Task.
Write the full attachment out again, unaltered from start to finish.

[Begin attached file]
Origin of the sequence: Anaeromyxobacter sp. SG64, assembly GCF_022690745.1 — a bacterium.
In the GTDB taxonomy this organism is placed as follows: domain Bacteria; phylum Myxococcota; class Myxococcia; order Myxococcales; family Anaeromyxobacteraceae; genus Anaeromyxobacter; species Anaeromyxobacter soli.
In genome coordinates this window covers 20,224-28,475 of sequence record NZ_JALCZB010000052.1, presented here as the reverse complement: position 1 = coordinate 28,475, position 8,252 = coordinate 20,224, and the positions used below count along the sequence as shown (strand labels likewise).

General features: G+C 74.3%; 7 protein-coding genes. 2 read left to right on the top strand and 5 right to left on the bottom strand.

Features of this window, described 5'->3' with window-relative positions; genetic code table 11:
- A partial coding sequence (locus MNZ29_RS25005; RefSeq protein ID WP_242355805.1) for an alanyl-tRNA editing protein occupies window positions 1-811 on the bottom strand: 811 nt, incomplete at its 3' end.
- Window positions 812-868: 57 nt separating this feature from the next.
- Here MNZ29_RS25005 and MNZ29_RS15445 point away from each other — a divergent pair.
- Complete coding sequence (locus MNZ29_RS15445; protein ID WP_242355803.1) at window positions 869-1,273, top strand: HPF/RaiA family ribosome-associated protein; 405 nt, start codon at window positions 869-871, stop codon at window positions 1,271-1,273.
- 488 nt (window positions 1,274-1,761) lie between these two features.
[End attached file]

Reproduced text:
Origin of the sequence: Anaeromyxobacter sp. SG64, assembly GCF_022690745.1 — a bacterium.
In the GTDB taxonomy this organism is placed as follows: domain Bacteria; phylum Myxococcota; class Myxococcia; order Myxococcales; family Anaeromyxobacteraceae; genus Anaeromyxobacter; species Anaeromyxobacter soli.
In genome coordinates this window covers 20,224-28,475 of sequence record NZ_JALCZB010000052.1, presented here as the reverse complement: position 1 = coordinate 28,475, position 8,252 = coordinate 20,224, and the positions used below count along the sequence as shown (strand labels likewise).

General features: G+C 74.3%; 7 protein-coding genes. 2 read left to right on the top strand and 5 right to left on the bottom strand.

Features of this window, described 5'->3' with window-relative positions; genetic code table 11:
- A partial coding sequence (locus MNZ29_RS25005; RefSeq protein ID WP_242355805.1) for an alanyl-tRNA editing protein occupies window positions 1-811 on the bottom strand: 811 nt, incomplete at its 3' end.
- Window positions 812-868: 57 nt separating this feature from the next.
- Here MNZ29_RS25005 and MNZ29_RS15445 point away from each other — a divergent pair.
- Complete coding sequence (locus MNZ29_RS15445; protein ID WP_242355803.1) at window positions 869-1,273, top strand: HPF/RaiA family ribosome-associated protein; 405 nt, start codon at window positions 869-871, stop codon at window positions 1,271-1,273.
- 488 nt (window positions 1,274-1,761) lie between these two features.